“I had to tell the same story so many times,” Henry said. “It was a little hard to believe for a lot of people.”

After two seasons at the ASA, Henry considered transferring to Florida Atlantic and the CRF, but said he realized he had better get away from his friends in Miami.

“I wanted to go somewhere that I could help, somewhere that I could fit in,” he said, and ODU was that place.

Henry was a top runner when he played for the ODU in his debut season in 2019. Fortunately, the staff realized he had a lot to learn and limited his playing time to four games, which meant that he may have worn a red blouse.

When the staff was fired following the 2019 season, new defensive coordinator Blake seiler recognized that Henry was a natural inside linebacker and he thrived in that position.

He’s made 54 tackles in ODU’s eight games and rarely comes off the field. Jordan Young, the senior who is third among ODU’s all-time tackles, is second at 53.

Seiler said that upon hearing that Henry was from Southridge High School, he knew much of the story was missing.

“I was there to recruit several of his teammates,” said Seiler, who coached at West Virginia before coming to ODU. “I said to Ryan, ‘I don’t remember you.’ And that’s where I learned his story.

Ryan Henry and Ted Alexnader

“I love this kid so much because of what he had to go through. Ryan’s dad deserves a lot of credit. He has done so much for Ryan and his other kids.”

Ryan Henry’s the struggles were not over after his arrival at the ODU. Shortly after the head coach Ricky rahne and its coaching staff were hired, the pandemic shut down ODU and all other schools in America. ODU athletes returned home and took online classes for months and met their coaches on Zoom.

It was five months before soccer players returned to campus, and soon after, they learned that the 2020 season would be canceled due to the pandemic.

“It was a really tough process,” Henry said. “I talked to my dad every day. The fact that I have him under my wing, that I have someone who has been through the process, has helped me a lot.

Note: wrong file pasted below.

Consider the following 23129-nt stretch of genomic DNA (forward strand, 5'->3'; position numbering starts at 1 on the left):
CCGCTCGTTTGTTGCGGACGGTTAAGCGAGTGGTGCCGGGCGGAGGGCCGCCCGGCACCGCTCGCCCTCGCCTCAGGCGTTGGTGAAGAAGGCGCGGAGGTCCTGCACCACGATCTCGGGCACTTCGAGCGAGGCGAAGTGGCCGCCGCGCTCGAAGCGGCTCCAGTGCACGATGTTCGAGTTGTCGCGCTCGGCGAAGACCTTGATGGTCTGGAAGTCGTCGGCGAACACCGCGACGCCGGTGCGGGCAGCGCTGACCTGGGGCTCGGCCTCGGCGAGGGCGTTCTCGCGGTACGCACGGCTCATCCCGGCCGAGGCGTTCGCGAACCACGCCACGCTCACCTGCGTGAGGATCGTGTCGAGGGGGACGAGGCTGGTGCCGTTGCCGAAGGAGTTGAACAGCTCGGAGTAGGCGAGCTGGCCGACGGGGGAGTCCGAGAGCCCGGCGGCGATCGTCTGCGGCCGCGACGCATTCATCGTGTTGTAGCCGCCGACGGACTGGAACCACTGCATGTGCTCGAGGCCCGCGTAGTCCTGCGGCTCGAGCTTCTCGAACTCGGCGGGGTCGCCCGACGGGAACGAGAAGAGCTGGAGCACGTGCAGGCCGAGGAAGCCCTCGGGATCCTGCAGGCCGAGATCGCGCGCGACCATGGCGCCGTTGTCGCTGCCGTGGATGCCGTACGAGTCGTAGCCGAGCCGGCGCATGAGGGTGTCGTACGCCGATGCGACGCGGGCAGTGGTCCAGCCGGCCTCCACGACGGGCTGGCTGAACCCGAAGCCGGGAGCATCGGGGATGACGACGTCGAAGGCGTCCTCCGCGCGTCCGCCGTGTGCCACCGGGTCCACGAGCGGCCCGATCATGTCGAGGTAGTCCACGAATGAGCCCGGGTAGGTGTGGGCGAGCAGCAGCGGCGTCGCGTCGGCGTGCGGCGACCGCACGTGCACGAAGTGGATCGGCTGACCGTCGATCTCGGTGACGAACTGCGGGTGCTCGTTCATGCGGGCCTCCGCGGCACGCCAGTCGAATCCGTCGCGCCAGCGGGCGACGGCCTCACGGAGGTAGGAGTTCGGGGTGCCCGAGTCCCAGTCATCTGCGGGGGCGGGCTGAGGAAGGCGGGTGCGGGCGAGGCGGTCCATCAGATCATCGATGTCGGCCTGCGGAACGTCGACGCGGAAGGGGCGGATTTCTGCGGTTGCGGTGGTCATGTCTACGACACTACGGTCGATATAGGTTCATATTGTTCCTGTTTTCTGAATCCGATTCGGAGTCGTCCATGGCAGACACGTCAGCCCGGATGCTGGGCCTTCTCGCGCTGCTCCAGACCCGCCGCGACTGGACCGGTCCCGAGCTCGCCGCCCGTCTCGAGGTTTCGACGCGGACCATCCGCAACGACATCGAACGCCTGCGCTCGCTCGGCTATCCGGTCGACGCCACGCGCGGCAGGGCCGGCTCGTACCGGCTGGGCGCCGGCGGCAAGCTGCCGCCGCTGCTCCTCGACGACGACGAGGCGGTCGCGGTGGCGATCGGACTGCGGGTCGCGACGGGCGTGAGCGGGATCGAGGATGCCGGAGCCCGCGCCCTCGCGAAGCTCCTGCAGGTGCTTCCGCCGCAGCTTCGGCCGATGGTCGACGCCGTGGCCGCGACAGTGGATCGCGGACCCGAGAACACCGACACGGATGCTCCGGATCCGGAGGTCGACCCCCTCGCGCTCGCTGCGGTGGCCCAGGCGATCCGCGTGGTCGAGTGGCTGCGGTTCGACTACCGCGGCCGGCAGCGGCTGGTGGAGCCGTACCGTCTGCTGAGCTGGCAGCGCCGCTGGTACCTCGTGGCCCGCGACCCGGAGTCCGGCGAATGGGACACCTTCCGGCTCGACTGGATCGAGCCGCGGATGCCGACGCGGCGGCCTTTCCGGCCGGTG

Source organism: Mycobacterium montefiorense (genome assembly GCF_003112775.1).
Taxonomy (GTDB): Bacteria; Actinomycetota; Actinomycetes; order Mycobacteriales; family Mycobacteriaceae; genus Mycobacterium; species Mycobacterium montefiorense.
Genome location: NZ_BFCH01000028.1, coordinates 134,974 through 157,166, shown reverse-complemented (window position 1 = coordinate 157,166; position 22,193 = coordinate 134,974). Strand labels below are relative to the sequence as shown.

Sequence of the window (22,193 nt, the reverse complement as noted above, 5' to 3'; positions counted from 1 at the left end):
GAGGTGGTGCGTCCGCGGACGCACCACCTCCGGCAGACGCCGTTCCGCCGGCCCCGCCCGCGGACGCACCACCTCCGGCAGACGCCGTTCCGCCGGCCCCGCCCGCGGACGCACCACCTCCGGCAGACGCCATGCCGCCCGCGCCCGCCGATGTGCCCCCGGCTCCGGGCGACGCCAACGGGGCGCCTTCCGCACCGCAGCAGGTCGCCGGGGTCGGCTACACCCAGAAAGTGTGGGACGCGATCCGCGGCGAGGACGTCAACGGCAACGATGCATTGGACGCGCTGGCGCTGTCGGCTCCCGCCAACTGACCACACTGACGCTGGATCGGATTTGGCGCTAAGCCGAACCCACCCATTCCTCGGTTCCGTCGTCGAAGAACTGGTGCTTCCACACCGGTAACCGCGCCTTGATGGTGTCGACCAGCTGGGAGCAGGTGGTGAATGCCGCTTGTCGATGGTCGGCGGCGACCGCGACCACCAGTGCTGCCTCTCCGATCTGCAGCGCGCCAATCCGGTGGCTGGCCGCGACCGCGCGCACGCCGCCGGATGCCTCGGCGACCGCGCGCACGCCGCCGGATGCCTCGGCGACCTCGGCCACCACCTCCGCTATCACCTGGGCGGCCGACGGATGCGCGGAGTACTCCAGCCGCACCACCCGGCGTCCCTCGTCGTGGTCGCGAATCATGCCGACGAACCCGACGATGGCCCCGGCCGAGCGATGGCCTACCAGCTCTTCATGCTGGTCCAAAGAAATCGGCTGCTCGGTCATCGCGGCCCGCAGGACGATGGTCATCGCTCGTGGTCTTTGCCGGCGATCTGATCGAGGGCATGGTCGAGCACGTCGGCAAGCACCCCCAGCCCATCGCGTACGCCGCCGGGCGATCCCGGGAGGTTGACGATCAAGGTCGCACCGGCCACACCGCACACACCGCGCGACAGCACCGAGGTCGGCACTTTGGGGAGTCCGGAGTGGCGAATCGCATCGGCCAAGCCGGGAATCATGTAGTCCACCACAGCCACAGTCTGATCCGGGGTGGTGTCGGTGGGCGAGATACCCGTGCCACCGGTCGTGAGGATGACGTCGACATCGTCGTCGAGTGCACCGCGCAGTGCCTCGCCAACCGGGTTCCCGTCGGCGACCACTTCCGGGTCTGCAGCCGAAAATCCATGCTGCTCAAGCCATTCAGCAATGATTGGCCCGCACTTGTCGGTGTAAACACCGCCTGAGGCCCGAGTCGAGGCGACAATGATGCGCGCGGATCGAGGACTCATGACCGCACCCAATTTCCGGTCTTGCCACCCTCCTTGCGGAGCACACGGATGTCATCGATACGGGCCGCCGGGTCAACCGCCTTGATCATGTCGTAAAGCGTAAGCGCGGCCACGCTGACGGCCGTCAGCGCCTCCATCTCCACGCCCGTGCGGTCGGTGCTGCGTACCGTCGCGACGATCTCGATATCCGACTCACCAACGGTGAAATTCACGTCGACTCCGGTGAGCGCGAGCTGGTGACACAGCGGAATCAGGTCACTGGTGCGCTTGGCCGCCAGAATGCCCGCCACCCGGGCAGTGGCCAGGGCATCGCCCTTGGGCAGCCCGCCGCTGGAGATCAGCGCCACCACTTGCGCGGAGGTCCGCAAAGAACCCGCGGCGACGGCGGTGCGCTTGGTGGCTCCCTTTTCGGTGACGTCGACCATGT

“I’m going to be honest, if I hadn’t had someone I was comfortable listening to, if I didn’t have my dad, I don’t think I could have overcome it all.

“Coach Seiler, he was always available to talk to us. He’s such a good coach. He gets the best out of all of us.”

ODU has lost several players in the transfer portal. Henry said David Blackwell, ODU’s 2019 defensive coordinator, gave him wise advice on staying.

“He told me ‘keep your notes and do whatever the new coaches tell you’,” Henry said. “He told me he knew I could play and the new coaches would love me too.”

Henry said regardless, the transfer portal was something he had never considered.

“I am a huge fan of loyalty,” he said. “Usually when I decide to be somewhere, I’ll stay there.

“The guys here, my teammates, they’re my brothers. That’s why I stayed.”

Henry had a lot to learn when he moved on to linebacker.

“He had to make calls, do readings and had complicated coverage responsibilities,” Seiler said. “He’s light years away from his debut and he’s growing every week.

“The thing with Ryan is he wants to be good, he wants to be good. He works to improve himself every day.”

His father recognizes in his son an impulse that he did not have.

“I often told him that I hadn’t made the effort that you made,” said Charles Henry. “I really didn’t apply myself like him.

“He keeps a chip on his shoulder. He wants to be the best. If you beat him in a race today, he wants to beat you tomorrow. He never gives up. He always keeps an underdog mentality.

“He knows how much he missed football and how much he still has to learn.”

Ryan Henry01012

Charles Henry has regrets about his playing career that go beyond his work ethic. He said he took his father for granted, that he had lost to cancer in his mid-twenties.

“I tell my son that I wish I could talk to my dad,” he said. “I never really called home like Ryan does. Child, you’re right in your life.

“Ryan is really good at it. He keeps in touch, both with me and his mom.

“I often say that in some ways my kids raised me. I learned so much from them.”

Saturday’s match at the FIU Stadium will be a triumphant return for Henry, who will play college football for the first time in his hometown.

“Ryan has come this far,” Charles Henry said. “He was able to put everything else aside and work hard. I know it wasn’t easy.

“He told me when he went to ODU that he was going to do his best. And he really did. I’m so proud of him.”

Nominated twice for the Pulitzer Prize in 39 years at the Virginian-Pilot, Minium covers ODU athletics for Follow him on Twitter @Harry_MiniumODU, Instagram @ hbminium1 or email